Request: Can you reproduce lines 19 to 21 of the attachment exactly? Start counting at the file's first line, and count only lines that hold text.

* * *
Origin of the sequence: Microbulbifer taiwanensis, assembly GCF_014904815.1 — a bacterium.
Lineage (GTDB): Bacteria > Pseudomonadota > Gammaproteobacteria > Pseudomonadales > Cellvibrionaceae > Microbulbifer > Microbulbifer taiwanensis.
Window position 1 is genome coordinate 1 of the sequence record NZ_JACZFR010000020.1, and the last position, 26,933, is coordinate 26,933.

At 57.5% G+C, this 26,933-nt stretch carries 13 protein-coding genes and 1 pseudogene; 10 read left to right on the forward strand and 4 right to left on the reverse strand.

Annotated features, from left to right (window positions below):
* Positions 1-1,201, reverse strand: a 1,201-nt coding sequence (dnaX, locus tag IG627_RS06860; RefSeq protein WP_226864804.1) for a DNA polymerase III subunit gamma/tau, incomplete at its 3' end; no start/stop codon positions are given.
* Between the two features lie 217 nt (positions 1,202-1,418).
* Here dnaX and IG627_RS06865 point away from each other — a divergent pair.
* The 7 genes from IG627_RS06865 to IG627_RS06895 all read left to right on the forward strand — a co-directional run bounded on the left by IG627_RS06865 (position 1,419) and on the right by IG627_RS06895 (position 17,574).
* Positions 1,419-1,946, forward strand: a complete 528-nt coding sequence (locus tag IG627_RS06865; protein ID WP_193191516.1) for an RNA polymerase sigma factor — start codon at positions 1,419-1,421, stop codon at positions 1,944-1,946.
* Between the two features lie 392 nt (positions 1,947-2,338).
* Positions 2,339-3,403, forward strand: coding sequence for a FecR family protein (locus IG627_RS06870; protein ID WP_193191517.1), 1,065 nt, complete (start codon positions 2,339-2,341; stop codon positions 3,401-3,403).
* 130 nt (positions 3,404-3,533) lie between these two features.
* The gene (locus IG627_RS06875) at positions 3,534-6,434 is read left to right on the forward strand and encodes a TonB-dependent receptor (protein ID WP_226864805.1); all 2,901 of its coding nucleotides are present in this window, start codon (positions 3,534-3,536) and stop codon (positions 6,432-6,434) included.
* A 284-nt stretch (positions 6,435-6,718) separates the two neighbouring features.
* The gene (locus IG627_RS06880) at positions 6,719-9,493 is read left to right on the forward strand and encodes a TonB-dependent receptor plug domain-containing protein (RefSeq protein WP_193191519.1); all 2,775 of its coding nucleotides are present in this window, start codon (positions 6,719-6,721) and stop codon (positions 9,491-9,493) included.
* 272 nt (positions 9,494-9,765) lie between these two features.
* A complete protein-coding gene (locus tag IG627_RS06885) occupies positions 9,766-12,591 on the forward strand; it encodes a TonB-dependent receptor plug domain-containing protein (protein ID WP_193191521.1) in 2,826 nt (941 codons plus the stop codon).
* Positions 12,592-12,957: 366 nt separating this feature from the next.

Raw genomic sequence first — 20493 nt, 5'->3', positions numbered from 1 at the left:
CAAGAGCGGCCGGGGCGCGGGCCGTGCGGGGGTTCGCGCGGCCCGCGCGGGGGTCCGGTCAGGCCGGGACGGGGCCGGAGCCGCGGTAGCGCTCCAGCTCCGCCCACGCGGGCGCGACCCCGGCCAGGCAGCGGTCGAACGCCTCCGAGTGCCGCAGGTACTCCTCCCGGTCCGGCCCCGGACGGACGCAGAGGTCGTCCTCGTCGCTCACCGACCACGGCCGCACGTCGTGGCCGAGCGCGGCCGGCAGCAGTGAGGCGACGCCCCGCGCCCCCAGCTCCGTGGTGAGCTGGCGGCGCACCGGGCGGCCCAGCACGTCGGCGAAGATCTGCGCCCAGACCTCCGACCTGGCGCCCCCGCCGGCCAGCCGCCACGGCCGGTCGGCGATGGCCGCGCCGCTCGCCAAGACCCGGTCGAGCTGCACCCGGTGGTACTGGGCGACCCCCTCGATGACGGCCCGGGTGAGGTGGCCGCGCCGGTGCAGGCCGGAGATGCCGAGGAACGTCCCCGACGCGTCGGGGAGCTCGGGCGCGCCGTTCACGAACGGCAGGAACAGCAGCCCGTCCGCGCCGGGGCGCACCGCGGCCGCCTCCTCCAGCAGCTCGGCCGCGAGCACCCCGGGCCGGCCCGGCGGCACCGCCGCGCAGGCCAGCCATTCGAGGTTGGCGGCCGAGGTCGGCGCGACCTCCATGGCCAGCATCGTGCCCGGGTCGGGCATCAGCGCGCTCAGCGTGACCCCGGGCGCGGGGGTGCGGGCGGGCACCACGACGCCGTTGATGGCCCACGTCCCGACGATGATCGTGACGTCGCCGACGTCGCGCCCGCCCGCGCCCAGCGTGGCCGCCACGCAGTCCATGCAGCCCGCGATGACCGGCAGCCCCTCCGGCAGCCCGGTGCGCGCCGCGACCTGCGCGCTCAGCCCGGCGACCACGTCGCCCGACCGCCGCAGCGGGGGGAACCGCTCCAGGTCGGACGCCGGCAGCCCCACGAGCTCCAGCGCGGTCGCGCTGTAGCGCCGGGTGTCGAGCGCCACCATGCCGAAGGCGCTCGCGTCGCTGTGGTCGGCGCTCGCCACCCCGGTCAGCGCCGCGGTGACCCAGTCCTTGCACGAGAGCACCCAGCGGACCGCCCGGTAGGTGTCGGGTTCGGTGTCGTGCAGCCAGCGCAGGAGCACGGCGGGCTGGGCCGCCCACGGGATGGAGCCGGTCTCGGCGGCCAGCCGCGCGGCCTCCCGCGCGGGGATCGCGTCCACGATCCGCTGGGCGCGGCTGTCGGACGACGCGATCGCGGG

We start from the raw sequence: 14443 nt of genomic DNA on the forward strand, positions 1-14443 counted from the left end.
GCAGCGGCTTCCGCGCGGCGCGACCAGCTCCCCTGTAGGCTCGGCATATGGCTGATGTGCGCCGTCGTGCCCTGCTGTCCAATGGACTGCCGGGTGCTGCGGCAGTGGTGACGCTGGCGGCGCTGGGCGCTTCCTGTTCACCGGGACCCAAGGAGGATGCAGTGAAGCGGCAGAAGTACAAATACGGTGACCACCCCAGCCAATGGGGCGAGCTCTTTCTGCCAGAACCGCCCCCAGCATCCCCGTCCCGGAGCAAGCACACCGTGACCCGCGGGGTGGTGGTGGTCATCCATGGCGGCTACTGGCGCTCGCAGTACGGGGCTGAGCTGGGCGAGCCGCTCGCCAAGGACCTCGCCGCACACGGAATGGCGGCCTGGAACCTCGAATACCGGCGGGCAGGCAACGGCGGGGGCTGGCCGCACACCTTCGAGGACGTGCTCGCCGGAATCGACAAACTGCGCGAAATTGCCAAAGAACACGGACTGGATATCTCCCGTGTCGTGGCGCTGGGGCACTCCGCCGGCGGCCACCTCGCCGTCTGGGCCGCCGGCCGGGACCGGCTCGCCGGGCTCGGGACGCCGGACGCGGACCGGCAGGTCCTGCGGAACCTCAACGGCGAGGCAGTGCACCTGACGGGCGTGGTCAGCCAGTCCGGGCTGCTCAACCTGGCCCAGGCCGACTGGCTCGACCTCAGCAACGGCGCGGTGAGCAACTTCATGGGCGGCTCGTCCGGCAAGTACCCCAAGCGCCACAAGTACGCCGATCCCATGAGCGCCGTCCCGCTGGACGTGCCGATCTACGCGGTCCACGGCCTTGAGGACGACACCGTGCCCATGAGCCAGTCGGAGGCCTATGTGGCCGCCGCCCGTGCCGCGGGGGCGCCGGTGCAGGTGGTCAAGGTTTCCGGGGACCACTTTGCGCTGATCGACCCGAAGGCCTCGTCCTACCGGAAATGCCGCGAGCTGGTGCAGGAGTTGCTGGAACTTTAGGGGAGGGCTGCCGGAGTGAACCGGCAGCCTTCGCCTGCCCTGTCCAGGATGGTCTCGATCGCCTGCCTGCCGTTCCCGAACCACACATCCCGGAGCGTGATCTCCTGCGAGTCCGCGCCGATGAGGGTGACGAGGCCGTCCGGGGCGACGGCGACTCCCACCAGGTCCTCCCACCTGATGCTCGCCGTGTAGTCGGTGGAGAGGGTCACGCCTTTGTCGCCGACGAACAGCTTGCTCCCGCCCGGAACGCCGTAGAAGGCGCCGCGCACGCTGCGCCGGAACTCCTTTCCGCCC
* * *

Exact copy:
* Positions 12,592-12,957: 366 nt separating this feature from the next.

Raw genomic sequence first — 20493 nt, 5'->3', positions numbered from 1 at the left:
CAAGAGCGGCCGGGGCGCGGGCCGTGCGGGGGTTCGCGCGGCCCGCGCGGGGGTCCGGTCAGGCCGGGACGGGGCCGGAGCCGCGGTAGCGCTCCAGCTCCGCCCACGCGGGCGCGACCCCGGCCAGGCAGCGGTCGAACGCCTCCGAGTGCCGCAGGTACTCCTCCCGGTCCGGCCCCGGACGGACGCAGAGGTCGTCCTCGTCGCTCACCGACCACGGCCGCACGTCGTGGCCGAGCGCGGCCGGCAGCAGTGAGGCGACGCCCCGCGCCCCCAGCTCCGTGGTGAGCTGGCGGCGCACCGGGCGGCCCAGCACGTCGGCGAAGATCTGCGCCCAGACCTCCGACCTGGCGCCCCCGCCGGCCAGCCGCCACGGCCGGTCGGCGATGGCCGCGCCGCTCGCCAAGACCCGGTCGAGCTGCACCCGGTGGTACTGGGCGACCCCCTCGATGACGGCCCGGGTGAGGTGGCCGCGCCGGTGCAGGCCGGAGATGCCGAGGAACGTCCCCGACGCGTCGGGGAGCTCGGGCGCGCCGTTCACGAACGGCAGGAACAGCAGCCCGTCCGCGCCGGGGCGCACCGCGGCCGCCTCCTCCAGCAGCTCGGCCGCGAGCACCCCGGGCCGGCCCGGCGGCACCGCCGCGCAGGCCAGCCATTCGAGGTTGGCGGCCGAGGTCGGCGCGACCTCCATGGCCAGCATCGTGCCCGGGTCGGGCATCAGCGCGCTCAGCGTGACCCCGGGCGCGGGGGTGCGGGCGGGCACCACGACGCCGTTGATGGCCCACGTCCCGACGATGATCGTGACGTCGCCGACGTCGCGCCCGCCCGCGCCCAGCGTGGCCGCCACGCAGTCCATGCAGCCCGCGATGACCGGCAGCCCCTCCGGCAGCCCGGTGCGCGCCGCGACCTGCGCGCTCAGCCCGGCGACCACGTCGCCCGACCGCCGCAGCGGGGGGAACCGCTCCAGGTCGGACGCCGGCAGCCCCACGAGCTCCAGCGCGGTCGCGCTGTAGCGCCGGGTGTCGAGCGCCACCATGCCGAAGGCGCTCGCGTCGCTGTGGTCGGCGCTCGCCACCCCGGTCAGCGCCGCGGTGACCCAGTCCTTGCACGAGAGCACCCAGCGGACCGCCCGGTAGGTGTCGGGTTCGGTGTCGTGCAGCCAGCGCAGGAGCACGGCGGGCTGGGCCGCCCACGGGATGGAGCCGGTCTCGGCGGCCAGCCGCGCGGCCTCCCGCGCGGGGATCGCGTCCACGATCCGCTGGGCGCGGCTGTCGGACGACGCGATCGCGGG